SEC’s Gensler Highlights Disclosure Failures in Crypto, Ethereum Co-Founder Accuses Regulators of Stifling Innovation

May 10, 2024

U.S. Securities and Exchange Commission (SEC) Chairman Gary Gensler criticized the cryptocurrency industry this Tuesday, claiming a widespread lack of essential disclosures and stating that investors are not receiving the information legally owed to them, sparking concerns amid heightened regulatory scrutiny.

Addressing the industry following a Wells Notice issued to Robinhood’s crypto arm, Gensler emphasized the widespread failure in providing crucial information to investors. He stated, “The field of crypto assets, many of those tokens are securities under the law of the land as interpreted by the U.S. Supreme Court. So we follow that law, and you, the investors, are not getting the required or needed disclosures about those assets.”

While deflecting specific questions about Ethereum’s classification, Gensler focused on broader issues within the crypto sector, underscoring the discrepancies in operational standards when compared to traditional exchanges. “To me, the fundamental question is, ‘How do we ensure the American investor is protected?’ And right now, they’re not getting their required or needed disclosures, and the intermediaries in the center of this rather centralized market generally are conflicted in doing things we would never allow the New York Stock Exchange to do,” Gensler explained.

In stark contrast, Joseph Lubin, Ethereum co-founder and CEO of Consensys, accused the SEC of deliberately hindering technological advancement to safeguard the existing financial system. Speaking at a major industry event, Lubin criticized the SEC’s tactics. “The SEC appears to have reclassified Ether as a security without telling anybody that that’s the case. They are going about a strategic series of enforcement actions rather than open discourse and clear rulemaking,” he stated.

Lubin suggested that the SEC’s aggressive enforcement might be a strategic move to bolster its stance against potential challenges, particularly concerning the approval of Ether spot ETFs. “We believe that there’s a flurry of activity designed to enable them to say that their action wasn’t capricious in the very likely event that they deny the Ether spot ETFs,” he added, noting the significant improvements in the crypto ecosystem’s scalability and usability, which are attracting substantial attention and capital.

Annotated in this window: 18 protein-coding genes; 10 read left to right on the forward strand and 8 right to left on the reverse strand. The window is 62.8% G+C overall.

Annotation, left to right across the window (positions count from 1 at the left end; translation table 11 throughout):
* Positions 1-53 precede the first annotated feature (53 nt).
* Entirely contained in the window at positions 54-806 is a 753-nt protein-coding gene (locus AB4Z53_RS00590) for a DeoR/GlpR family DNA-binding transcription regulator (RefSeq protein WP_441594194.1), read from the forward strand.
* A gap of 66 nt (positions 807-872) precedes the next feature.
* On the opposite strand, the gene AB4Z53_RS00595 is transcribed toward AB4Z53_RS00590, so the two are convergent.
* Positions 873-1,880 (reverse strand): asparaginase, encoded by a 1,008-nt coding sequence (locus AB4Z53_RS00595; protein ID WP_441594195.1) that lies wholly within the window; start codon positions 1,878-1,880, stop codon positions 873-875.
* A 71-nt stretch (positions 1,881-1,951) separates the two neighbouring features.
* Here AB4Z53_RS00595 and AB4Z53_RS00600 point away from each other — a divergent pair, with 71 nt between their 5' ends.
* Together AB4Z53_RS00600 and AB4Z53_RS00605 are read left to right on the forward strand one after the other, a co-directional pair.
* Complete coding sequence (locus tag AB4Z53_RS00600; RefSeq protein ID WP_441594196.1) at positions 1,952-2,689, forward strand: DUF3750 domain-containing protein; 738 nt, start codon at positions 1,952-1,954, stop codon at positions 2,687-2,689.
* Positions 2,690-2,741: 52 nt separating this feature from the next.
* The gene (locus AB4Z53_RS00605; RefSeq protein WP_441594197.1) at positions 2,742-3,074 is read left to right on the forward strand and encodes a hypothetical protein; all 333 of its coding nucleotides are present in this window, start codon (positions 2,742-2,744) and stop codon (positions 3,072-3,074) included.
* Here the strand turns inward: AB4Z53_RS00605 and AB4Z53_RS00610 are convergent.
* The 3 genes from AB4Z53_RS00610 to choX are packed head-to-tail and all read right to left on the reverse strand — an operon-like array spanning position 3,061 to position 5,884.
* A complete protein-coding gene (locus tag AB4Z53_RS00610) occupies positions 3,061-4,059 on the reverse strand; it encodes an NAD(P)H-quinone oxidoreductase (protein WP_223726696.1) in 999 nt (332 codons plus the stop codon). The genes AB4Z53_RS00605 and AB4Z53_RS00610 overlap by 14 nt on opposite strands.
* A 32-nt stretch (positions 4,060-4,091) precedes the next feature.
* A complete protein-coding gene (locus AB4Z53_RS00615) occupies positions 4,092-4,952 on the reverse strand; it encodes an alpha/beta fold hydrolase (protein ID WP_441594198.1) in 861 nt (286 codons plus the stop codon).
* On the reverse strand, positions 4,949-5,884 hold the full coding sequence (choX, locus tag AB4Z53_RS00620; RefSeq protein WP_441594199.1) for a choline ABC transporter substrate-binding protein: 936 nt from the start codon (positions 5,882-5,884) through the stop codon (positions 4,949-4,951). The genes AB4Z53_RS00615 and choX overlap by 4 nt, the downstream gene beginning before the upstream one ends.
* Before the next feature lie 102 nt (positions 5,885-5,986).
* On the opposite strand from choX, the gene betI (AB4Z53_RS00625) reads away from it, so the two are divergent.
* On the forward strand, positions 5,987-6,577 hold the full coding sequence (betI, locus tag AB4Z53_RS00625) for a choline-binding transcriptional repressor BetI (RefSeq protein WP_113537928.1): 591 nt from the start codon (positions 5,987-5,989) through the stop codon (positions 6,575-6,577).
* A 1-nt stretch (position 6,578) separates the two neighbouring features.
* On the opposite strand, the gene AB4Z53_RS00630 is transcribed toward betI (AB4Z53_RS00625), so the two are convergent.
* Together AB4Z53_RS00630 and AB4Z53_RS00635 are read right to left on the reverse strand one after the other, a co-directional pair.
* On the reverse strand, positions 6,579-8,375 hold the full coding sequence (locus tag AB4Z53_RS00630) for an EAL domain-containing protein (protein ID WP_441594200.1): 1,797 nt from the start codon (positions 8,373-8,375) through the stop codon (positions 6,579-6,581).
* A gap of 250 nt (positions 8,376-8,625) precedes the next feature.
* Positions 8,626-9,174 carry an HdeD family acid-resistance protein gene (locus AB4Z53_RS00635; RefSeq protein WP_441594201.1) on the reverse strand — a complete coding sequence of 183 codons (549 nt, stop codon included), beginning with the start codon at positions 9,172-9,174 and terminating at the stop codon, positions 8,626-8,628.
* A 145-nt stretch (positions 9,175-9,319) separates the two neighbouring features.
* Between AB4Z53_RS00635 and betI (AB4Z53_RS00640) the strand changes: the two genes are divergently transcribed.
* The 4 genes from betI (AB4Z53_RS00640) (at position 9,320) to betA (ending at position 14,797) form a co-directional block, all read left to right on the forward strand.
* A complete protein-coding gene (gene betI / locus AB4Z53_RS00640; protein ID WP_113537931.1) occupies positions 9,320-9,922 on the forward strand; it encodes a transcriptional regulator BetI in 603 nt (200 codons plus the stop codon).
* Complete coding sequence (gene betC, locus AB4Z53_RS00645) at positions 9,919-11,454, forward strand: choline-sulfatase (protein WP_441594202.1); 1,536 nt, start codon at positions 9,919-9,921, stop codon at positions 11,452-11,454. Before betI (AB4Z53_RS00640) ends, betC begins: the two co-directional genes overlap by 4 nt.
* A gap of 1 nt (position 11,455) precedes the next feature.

He further speculated that the migration of traditional banking customers to innovative, decentralized financial platforms is causing alarm among established financial institutions. “The SEC probably doesn’t want to see a wave of innovation that will really transform the landscape,” Lubin concluded, highlighting the ongoing conflict between new financial technologies and established regulatory frameworks.

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1 Comment

  1. This was never about protecting the investors.

    Where was SEC in FTX other major collapses where an actual large-scale organisation holding customers assets was involved?

    This is indeed a targeted attack campaign on crypto industry as a whole.

    If SEC wanted to protect the people – they would be establishing a clear set of rules designed for crypto industry from the scratch for all to follow – not try to fit a 21st century industry of vast depth and breadth with multitude of varying applications into a box designed for 20th century assets.

    If SEC wanted to safeguard people – they would be working together with crypto companies to rectify any past misgivings and set them on the right course in the future rather than investigate them quietly for a year only to suddenly pounce on them trying to bring them down.

    I wonder how does such behaviour by SEC is not classified by market manipulation. The same investors SEC is claiming to protect are going to suffer from such enforcement action when the token price that they suddenly attack drops.

    Why instead as soon as they have issues and questions about particular token they come to the people responsible and start an honest conversation?

    – Look. We looked at your token and we have potential issues with this and this and this. Lets work together to rectify them so the investors can again be safe going forward…

    Do it in the open so that other tokens which are about to go through the same path can learn from existing experience of those that have already gone through it.

    Enforce by teaching.

    Not teach by enforcing.


    No One (has spoken)

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